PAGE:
Published November 26, 2013
Reykjavík mayor Jón Gnarr took an opportunity yesterday to challenge the parameters of Iceland’s naming law, one which he says is an “unfair, stupid law against creativity.” In a post on his Facebook page, the mayor took particular issue with the fact that foreigners moving to Iceland can keep their non-Icelandic names, but Icelanders themselves do not have the freedom, for instance, to spell names using characters which are not currently part of the Icelandic alphabet, or to take names which are not approved by the country’s naming committee.
“When my daughter was born she was named Camilla, after her grandmother. When I got the certificate sent home her name was spelled Kamilla. I thought it was a misunderstanding but after a phone call to the registration I was told C was now banned in the Icelandic alphabet,” begins the mayor’s post.
“I was born Jón Gunnar Kristinsson. When I was a teenager I changed my name to Jón Gnarr. That’s what I’ve been called most of my life. But it is not my legal name. You see, family names are banned here. It’s to protect some Icelandic tradition bla-bla-bla. Immigrants used to be forced to denounce their names and take up an Icelandic names. It is a violation of international human rights so they were forced to change it in the 90’s. Icelandic parents are not allowed to name their child Jesus. But a lot of immigrants with Icelandic citizenship are named Jesus…Let’s say you would like to take up the name Reykjavik you would be rejected but if Jim Reykjavik would move to here he could keep his name. It’s just unfair, stupid law against creativity.”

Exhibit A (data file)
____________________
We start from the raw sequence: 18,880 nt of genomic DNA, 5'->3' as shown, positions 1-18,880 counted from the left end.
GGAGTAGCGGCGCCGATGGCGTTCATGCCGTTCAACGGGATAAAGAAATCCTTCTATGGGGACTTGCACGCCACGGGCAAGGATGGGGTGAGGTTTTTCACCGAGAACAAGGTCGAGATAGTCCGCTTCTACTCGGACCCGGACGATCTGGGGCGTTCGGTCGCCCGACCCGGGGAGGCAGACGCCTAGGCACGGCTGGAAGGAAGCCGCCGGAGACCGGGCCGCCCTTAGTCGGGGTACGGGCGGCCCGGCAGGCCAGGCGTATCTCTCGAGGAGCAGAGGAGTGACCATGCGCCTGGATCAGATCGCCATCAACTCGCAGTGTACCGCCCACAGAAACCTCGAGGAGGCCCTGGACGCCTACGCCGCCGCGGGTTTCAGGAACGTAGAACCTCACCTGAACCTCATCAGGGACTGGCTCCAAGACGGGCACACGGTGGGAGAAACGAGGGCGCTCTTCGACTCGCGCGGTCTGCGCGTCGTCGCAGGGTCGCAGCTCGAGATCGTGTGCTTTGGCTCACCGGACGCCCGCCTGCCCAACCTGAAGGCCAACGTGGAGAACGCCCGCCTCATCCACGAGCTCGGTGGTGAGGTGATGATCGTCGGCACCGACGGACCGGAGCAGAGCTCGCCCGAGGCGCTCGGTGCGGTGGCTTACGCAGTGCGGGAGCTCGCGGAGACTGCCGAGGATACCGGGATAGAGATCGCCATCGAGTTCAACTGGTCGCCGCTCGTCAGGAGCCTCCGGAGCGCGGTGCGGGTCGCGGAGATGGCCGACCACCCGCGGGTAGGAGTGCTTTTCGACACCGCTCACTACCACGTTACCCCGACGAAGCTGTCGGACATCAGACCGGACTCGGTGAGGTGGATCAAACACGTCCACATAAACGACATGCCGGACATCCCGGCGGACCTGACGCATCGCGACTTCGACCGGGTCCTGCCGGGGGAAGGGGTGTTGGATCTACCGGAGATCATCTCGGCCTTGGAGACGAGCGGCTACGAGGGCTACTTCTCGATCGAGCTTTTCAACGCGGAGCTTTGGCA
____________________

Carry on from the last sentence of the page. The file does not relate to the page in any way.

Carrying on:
Jón Gnarr is certainly not the first Icelander to take issue with Icelandic naming laws. Most notably, the case of fifteen year old Blær Bjarkardóttir Rúnarsdóttir, who until this year was officially known as “Stúlka” (‘Girl’) because the Naming Committee would not approve her “masculine” name, drew wide international and domestic attention to the country’s current naming laws.
The mayor ended his post with a bang, suggesting that since he can’t afford to sue the government for the right to keep his own name—a lawsuit which he may lose anyway—that maybe he should simply seek citizenship elsewhere. “I could move to some other country where I would have my name accepted officially it would automatically be accepted here. No problem at all. So where can I get citizenship? Any idea? My name is Jón. Jón Gnarr. Can anyone help me?”
At the time of this writing, it seems that the mayor—and his name—would be welcomed with open arms in any number of countries and cities around the world. Numerous enthusiastic followers on Facebook have issued invitations for him to take over as mayor of Toronto. Barring that, it’s been suggested that he move to the Germany, New Zealand, Norway, Sweden, the UK, Uruguay, Venezuela, Detroit, Ljubljana, or Sydney, among many others.
See the mayor’s full post (in English) and suggest alternate citizenships here.